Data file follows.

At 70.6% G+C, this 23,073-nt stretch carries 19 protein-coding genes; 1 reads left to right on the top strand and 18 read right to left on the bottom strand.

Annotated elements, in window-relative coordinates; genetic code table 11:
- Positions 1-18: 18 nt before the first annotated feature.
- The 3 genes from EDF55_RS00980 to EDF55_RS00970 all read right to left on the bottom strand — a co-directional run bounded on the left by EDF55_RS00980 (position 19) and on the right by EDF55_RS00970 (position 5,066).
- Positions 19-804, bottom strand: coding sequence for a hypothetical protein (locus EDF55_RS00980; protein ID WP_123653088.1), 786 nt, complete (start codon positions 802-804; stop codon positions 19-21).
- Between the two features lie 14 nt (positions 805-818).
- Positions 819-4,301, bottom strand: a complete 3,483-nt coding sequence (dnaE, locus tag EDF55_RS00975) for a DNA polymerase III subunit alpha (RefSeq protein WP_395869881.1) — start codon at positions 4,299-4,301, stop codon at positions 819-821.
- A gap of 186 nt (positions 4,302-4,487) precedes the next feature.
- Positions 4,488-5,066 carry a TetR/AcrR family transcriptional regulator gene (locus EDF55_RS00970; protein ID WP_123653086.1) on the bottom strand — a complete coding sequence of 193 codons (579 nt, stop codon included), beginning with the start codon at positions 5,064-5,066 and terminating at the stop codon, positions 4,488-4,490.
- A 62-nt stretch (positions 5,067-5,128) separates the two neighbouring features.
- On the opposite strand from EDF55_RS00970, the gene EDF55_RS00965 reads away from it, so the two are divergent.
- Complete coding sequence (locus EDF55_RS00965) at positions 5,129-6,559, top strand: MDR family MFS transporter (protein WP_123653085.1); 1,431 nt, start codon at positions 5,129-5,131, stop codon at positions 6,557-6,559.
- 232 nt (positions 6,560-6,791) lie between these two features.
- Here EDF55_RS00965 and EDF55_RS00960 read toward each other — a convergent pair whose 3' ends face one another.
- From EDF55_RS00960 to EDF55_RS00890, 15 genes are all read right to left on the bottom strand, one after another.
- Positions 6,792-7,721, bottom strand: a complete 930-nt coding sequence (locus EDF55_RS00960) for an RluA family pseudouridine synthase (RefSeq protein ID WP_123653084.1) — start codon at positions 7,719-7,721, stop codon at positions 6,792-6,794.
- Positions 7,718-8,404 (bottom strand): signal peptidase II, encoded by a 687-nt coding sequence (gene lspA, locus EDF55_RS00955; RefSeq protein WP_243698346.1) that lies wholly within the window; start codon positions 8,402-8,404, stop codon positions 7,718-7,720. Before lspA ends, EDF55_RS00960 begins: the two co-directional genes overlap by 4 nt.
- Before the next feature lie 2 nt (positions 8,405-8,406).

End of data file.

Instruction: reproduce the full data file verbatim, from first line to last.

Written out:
At 70.6% G+C, this 23,073-nt stretch carries 19 protein-coding genes; 1 reads left to right on the top strand and 18 read right to left on the bottom strand.

Annotated elements, in window-relative coordinates; genetic code table 11:
- Positions 1-18: 18 nt before the first annotated feature.
- The 3 genes from EDF55_RS00980 to EDF55_RS00970 all read right to left on the bottom strand — a co-directional run bounded on the left by EDF55_RS00980 (position 19) and on the right by EDF55_RS00970 (position 5,066).
- Positions 19-804, bottom strand: coding sequence for a hypothetical protein (locus EDF55_RS00980; protein ID WP_123653088.1), 786 nt, complete (start codon positions 802-804; stop codon positions 19-21).
- Between the two features lie 14 nt (positions 805-818).
- Positions 819-4,301, bottom strand: a complete 3,483-nt coding sequence (dnaE, locus tag EDF55_RS00975) for a DNA polymerase III subunit alpha (RefSeq protein WP_395869881.1) — start codon at positions 4,299-4,301, stop codon at positions 819-821.
- A gap of 186 nt (positions 4,302-4,487) precedes the next feature.
- Positions 4,488-5,066 carry a TetR/AcrR family transcriptional regulator gene (locus EDF55_RS00970; protein ID WP_123653086.1) on the bottom strand — a complete coding sequence of 193 codons (579 nt, stop codon included), beginning with the start codon at positions 5,064-5,066 and terminating at the stop codon, positions 4,488-4,490.
- A 62-nt stretch (positions 5,067-5,128) separates the two neighbouring features.
- On the opposite strand from EDF55_RS00970, the gene EDF55_RS00965 reads away from it, so the two are divergent.
- Complete coding sequence (locus EDF55_RS00965) at positions 5,129-6,559, top strand: MDR family MFS transporter (protein WP_123653085.1); 1,431 nt, start codon at positions 5,129-5,131, stop codon at positions 6,557-6,559.
- 232 nt (positions 6,560-6,791) lie between these two features.
- Here EDF55_RS00965 and EDF55_RS00960 read toward each other — a convergent pair whose 3' ends face one another.
- From EDF55_RS00960 to EDF55_RS00890, 15 genes are all read right to left on the bottom strand, one after another.
- Positions 6,792-7,721, bottom strand: a complete 930-nt coding sequence (locus EDF55_RS00960) for an RluA family pseudouridine synthase (RefSeq protein ID WP_123653084.1) — start codon at positions 7,719-7,721, stop codon at positions 6,792-6,794.
- Positions 7,718-8,404 (bottom strand): signal peptidase II, encoded by a 687-nt coding sequence (gene lspA, locus EDF55_RS00955; RefSeq protein WP_243698346.1) that lies wholly within the window; start codon positions 8,402-8,404, stop codon positions 7,718-7,720. Before lspA ends, EDF55_RS00960 begins: the two co-directional genes overlap by 4 nt.
- Before the next feature lie 2 nt (positions 8,405-8,406).